Simpson v. United States, 252 U.S. 547 (1920)
U.S. Supreme CourtSimpson v. United States, 252 U.S. 547 (1920)
Simpson v. United States
Argued March 17, 18, 1920
Decided April 19, 1920
252 U.S. 547
In computing succession taxes payable under the War Revenue Act of 1898, upon legacies of the net income for life from funds placed with trustees for investment and reinvestment, it was lawful for the Commissioner of Internal Revenue to assess the legacies by means of general tables based on approved mortuary tables and on four percent as the assumed value of money. P. 252 U. S. 550. 30 Stat. 448, §§ 29, 30; Rev.Stats., §§ 321, 3182.
The court takes judicial notice that at the time when the taxes involved in this case were collected, four percent was very generally
assumed to be the fair value or earning power of money safely invested. P. 252 U. S. 550.
Where a will directed conversion of residuary estate into money and its payment by the executors to a trustee of their selection, in trust for certain legatees, and where the trustee had been selected and the payments largely made, and there remained funds of the estate, clearly exceeding the requirements of pending claims, the payment of which to the trustee had become a duty of the executors enforceable by the legatees under the state law, held that the interests of the legatees in such funds were vested, within the meaning of the Refunding Act of June 27, 102, § 3, 32 Stat. 406. New York Code of Civil Procedure, 1899, § 2718, 2721 and 2722, considered. P. 252 U. S. 551.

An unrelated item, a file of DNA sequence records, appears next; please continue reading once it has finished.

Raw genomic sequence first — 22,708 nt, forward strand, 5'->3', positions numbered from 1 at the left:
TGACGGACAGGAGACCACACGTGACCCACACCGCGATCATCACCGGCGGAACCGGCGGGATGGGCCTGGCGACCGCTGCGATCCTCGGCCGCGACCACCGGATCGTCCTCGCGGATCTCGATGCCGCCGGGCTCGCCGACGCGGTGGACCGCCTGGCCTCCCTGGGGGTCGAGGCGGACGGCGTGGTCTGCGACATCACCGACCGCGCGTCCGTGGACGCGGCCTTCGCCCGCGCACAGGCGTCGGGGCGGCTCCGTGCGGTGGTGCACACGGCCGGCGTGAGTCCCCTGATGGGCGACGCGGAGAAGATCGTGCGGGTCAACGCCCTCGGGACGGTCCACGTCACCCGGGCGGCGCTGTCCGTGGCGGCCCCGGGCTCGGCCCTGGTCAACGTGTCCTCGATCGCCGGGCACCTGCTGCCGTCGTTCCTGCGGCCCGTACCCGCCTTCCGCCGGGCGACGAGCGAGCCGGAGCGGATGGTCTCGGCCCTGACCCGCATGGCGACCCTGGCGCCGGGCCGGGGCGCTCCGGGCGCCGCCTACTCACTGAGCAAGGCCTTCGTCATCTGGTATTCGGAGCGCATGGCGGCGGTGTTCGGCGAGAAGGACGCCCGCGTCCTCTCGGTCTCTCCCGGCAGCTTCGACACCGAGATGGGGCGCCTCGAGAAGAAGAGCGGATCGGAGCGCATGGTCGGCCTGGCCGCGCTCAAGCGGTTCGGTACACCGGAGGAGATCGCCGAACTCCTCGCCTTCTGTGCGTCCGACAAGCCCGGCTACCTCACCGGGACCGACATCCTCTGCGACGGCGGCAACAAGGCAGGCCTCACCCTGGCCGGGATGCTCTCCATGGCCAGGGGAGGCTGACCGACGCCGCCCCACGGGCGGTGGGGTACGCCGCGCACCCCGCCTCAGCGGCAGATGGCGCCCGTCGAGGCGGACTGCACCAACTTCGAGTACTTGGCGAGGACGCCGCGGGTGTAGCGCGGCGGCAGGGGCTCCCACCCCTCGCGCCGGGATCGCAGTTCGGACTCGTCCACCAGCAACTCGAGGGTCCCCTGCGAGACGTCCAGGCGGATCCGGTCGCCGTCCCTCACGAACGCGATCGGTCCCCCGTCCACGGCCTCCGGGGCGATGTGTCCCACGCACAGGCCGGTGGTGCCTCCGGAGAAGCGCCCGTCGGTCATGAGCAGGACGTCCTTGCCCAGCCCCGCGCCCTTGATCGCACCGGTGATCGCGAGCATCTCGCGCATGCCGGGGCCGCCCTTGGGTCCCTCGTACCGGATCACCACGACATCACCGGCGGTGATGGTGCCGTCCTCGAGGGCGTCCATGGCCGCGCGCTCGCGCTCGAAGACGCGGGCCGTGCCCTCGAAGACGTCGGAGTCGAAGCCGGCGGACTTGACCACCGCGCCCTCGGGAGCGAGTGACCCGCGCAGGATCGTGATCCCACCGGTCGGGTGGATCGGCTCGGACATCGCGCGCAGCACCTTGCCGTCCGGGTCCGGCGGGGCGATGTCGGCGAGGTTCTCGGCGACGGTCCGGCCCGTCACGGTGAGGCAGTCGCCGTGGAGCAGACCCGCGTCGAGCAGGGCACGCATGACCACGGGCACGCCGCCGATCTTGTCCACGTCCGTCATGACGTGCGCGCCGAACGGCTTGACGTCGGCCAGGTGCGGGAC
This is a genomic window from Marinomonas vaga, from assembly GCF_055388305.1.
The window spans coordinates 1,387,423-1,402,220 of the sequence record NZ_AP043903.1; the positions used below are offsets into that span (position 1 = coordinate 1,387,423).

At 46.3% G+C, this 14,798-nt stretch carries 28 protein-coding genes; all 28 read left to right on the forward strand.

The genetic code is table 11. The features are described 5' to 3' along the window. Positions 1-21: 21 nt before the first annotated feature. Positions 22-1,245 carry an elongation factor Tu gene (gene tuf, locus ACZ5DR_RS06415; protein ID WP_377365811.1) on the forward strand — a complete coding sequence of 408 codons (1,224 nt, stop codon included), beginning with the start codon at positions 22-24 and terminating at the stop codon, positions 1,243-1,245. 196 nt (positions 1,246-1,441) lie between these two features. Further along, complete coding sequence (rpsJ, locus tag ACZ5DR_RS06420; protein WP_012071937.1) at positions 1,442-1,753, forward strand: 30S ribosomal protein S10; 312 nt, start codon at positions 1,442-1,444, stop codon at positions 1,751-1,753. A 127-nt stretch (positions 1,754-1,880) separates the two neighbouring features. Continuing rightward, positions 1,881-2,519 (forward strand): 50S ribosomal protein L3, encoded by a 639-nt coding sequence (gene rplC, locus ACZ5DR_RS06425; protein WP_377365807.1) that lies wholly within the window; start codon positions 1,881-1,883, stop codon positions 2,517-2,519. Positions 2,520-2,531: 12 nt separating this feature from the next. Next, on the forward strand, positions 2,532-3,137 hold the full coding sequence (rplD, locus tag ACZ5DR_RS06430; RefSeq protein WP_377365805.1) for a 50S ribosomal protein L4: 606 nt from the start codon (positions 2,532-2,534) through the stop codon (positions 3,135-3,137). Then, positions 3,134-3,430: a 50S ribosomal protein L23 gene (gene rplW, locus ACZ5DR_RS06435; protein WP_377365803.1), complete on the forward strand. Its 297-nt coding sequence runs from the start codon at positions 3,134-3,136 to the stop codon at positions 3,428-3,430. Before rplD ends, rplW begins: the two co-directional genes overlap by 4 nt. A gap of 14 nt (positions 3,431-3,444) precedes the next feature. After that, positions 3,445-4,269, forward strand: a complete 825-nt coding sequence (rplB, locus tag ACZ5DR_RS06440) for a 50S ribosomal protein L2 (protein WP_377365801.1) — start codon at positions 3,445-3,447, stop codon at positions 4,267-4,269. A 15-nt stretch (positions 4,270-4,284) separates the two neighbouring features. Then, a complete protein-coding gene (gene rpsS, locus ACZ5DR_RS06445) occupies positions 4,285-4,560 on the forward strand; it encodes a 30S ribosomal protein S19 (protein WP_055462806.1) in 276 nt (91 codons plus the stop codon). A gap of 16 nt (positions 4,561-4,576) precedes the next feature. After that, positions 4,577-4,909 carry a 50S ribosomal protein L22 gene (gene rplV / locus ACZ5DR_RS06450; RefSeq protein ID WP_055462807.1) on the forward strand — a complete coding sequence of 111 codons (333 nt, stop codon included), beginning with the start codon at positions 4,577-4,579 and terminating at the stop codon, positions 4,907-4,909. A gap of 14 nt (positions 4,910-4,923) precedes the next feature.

Proof that a suit by stockholders to obtain an accounting for promotion profit was pending against a firm of which a testator was a member, without showing the pleading, the issues, or character of the suit, the amount or merit of the claim, or the result of the litigation, held insufficient to establish that legacies in funds in the hands of his executors were not vested within the meaning of the Refunding Act of June 27, 1302, supra. P. 252 U. S. 552.
53 Ct.Clms. 640 affirmed.
The case is stated in the opinion.